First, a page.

Rochdale Motor Panels were started in 1948 by Harry Smith and Frank Butterworth, operating from premises in Hudson Street, Rochdale, Lancashire. Both were panel beaters by trade and they had met whilst they were in the Army. Initial work comprised general bodywork repairs, although, through their membership of the 750 Motor Club they soon progressed to constructing aluminium bodies to fit the Austin Seven chassis. These were being advertised for the sum of 70, although an MG style body was also available at 28. A number of 'one off' aluminium bodies were also made to fit a variety of chassis. The most well known of these being Gilly Tyrer's Supermotor and Alex MacMillan's Lamgia, both of which were used primarily for circuit racing. However, these aluminium bodies were expensive to produce.

By 1953 Richard Shattock had produced his RGS fibreglass bodyshell and Rochdale Motor Panels decided to investigate this new technology. The result was the Mark 6, designed to be as universal as possible and comprising a front section, rear section and two door panels. By shortening the door panels the shell could be adapted to fit a wide variety of wheelbases, whilst the shell could also be produced in wider form to suit different tracks. The shell was advertised in March 1954 for the sum of 75, although this was eventually reduced to 47 10s as rivals came onto the scene. Whilst either repairing, or constructing a completely new aluminium bodyshell for MacMillan's Connaught ALSR chassis, the exact circumstances being lost in the mists of time, Rochdale Motor Panels produced a set of moulds from the aluminium original and the C Type fibreglass bodyshell came into being. This sold for 75. A third fibreglass bodyshell was also produced, loosely styled along the lines of a then current Ferrari and called the F type. This sold for 55. These two were bare shells, requiring much work to complete and were fitted to a variety of different chassis.

By the mid 1950s the Ford Anglia/Popular chassis was becoming the 'Special Builder's Car' and Rochdale Motor Panel's next shell, the ST or Sports Tourer was based specifically on this chassis. The moulds were bought from Bonglass in Kent. This shell included all bulkheads, inner wheelarches and dashboard and sold for 100. Richard Parker, a young engineering student, visited RMP to buy fibreglass materials and finished up designing, in conjunction with Frank and Harry, a fixed head 2+2 bodyshell, called the GT. As with the ST it was designed specifically to fit the Ford Popular chassis and also incorporated all bulkheads, inner wheelarches and moulded in dashboard. The doors accepted the bolt on tops from the Morris Minor, giving opening windows and quarterlights. When introduced in 1957 the GT was a quite sophisticated shell and sold for the sum of 140. It was to be Rochdale Motor Panel's best selling shell and provided finance for future projects. Later developments, in 1959, included the Riviera, in both two seater and 2+2 hardtop versions. At 140 and 148 respectively they were effectively a convertible version of the GT, but with subtle styling changes. A tubular chassis with bonded in floor pan to replace the normal Ford item was also introduced for the GT and Riviera.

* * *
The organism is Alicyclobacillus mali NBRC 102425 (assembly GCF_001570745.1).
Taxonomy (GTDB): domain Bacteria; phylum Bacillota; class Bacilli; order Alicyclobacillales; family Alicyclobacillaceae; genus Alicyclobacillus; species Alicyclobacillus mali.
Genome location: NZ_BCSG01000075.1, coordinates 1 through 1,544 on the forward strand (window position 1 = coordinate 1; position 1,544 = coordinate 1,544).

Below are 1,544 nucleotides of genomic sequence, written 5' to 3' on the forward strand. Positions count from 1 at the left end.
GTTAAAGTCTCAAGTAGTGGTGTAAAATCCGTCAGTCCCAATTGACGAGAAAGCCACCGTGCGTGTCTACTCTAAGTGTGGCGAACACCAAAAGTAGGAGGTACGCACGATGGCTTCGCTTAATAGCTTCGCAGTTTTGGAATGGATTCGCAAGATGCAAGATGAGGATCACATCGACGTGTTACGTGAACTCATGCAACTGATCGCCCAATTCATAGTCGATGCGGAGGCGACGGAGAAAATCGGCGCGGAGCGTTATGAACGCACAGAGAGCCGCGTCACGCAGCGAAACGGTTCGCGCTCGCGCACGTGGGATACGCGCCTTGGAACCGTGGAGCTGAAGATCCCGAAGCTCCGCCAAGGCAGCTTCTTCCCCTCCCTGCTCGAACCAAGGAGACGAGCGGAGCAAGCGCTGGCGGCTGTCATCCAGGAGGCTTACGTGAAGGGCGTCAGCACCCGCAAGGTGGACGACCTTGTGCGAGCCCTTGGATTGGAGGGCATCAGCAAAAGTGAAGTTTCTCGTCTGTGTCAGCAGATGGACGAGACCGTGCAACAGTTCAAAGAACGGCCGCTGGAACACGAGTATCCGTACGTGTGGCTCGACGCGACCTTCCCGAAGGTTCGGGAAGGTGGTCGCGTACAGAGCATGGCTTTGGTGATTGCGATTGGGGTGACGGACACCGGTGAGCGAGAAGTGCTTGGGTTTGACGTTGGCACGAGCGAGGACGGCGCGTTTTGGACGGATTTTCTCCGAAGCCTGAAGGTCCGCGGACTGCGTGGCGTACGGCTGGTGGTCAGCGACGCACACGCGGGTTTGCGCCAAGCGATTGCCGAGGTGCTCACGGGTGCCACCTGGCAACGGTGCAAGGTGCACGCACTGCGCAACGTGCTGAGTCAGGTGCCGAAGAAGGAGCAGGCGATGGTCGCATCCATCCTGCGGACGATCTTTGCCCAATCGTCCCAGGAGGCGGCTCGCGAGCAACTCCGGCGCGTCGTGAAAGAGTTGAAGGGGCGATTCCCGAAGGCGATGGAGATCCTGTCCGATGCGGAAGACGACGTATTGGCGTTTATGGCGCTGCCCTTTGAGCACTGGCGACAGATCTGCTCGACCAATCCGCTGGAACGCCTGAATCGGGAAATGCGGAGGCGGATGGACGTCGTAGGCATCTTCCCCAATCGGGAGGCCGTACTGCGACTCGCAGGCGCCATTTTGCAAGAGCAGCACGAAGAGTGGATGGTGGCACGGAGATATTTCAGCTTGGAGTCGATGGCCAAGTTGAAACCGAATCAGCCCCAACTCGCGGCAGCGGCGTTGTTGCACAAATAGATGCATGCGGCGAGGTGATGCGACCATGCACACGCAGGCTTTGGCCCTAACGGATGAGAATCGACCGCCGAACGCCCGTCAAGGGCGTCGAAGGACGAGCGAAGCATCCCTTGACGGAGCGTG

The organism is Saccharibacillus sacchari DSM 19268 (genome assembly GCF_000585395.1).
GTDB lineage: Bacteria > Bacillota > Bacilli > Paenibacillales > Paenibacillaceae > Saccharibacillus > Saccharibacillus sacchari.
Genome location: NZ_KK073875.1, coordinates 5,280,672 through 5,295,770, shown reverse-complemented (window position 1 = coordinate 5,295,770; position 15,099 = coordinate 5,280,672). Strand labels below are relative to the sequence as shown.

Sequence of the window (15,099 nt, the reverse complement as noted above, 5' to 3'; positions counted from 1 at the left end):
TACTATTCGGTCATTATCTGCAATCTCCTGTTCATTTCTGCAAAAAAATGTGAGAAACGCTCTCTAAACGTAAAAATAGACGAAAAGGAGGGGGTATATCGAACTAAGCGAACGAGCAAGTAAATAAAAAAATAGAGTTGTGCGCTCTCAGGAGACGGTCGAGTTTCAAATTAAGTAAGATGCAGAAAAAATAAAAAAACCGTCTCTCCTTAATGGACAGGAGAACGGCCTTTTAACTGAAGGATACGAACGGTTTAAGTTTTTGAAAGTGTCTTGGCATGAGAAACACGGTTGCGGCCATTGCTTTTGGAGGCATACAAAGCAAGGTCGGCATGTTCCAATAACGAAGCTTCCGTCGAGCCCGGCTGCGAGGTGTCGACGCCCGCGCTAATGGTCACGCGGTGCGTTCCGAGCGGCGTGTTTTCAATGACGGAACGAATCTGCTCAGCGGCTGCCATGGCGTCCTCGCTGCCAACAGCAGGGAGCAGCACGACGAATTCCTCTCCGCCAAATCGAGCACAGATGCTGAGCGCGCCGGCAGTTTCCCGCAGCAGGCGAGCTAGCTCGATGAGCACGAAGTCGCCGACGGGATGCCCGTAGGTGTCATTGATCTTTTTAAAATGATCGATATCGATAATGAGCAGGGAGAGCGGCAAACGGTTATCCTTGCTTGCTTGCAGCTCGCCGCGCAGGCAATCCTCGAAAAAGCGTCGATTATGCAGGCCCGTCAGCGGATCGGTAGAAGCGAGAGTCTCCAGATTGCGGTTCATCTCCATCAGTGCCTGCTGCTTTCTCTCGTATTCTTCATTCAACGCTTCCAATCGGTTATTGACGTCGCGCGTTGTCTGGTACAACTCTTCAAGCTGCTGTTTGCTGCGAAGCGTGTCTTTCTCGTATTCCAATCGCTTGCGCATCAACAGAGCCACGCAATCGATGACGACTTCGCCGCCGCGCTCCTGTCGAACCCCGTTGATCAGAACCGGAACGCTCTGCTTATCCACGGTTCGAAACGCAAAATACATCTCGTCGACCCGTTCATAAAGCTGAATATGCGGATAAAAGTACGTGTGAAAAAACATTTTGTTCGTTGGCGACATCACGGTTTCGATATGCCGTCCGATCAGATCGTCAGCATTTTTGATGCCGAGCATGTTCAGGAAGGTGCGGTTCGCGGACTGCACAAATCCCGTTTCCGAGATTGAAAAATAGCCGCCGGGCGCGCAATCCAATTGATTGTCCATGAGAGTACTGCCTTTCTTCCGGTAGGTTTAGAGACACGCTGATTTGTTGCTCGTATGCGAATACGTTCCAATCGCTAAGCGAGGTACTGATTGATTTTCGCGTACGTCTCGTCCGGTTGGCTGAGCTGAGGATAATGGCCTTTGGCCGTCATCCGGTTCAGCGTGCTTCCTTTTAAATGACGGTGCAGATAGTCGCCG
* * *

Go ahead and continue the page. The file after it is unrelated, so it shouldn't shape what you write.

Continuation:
Richard Parker was persuaded to join the company full time and proceeded to design an all fibreglass monocoque shell. This was to take Morris Minor components, which the company thought would become the new 'Special Builder's Car' The prototype was running in late 1959 and after some changes to the shape to increase the glass area the Olympic was put on sale in late 1960. The glass fibre monocoque included only limited metal reinforcement, this being confined to a simple sub-frame to take the front suspension and a hoop to stiffen the windscreen pillars. Initially it was sold as a bodyshell, with certain specialised parts such as rear suspension coil spring damper units and trailing arms. The customer's rear axle was modified with welded on brackets. The 'A' type Olympic would take either Morris Minor or Riley 1.5/ Wolseley 1500 components and was sold at 256, whereas the shell could also be bought in 'F' type format suitable for Ford sidevalve components at 248. Aided by good reports in the motoring press orders were soon received, however, production was halted by a factory fire early in 1961, when only about 10No had been supplied.

A move to premises in Littledale Street followed and after some delay new moulds produced and production resumed. A complete kit was now available at a cost of 670 with Riley 1.5 components and 625 with Morris Minor components. During 1962 a modified version was under development and the phase 2 Olympic introduced at the Racing Car Show in January 1963. Price for the complete kit had now risen to 735. Whilst the external shape was largely unchanged significant modifications were incorporated. A larger opening for engine access and a rear hatchback were the most noticeable changes. Under the skin there were further modifications. The front suspension changed to Triumph Spitfire components, with disc brakes. At the rear the BMC 'A' series axle was retained, but with a different arrangement of trailing arms. The Ford 1500cc 116E engine in GT tune was now standardised, although alternatives could be supplied to customer's special requirements. By the late 1960s demand was tailing off, although a bodyshell could still be supplied to special order into the 1970s.

Exact production figures for the various models are unknown, although the following are thought to be the best estimates.  Alloy Bodies - 15  ,  Mark Six - 150 , F type - 50 , C type - 30 , ST - 100 , GT - 1350 , Riviera - 42  Phase 1 Olympic - 250 , Phase 2 Olympic - 150

Derek Bentley

Email FSCC Rochdale Registrar  Derek Bentley 

         Rochdale Olympic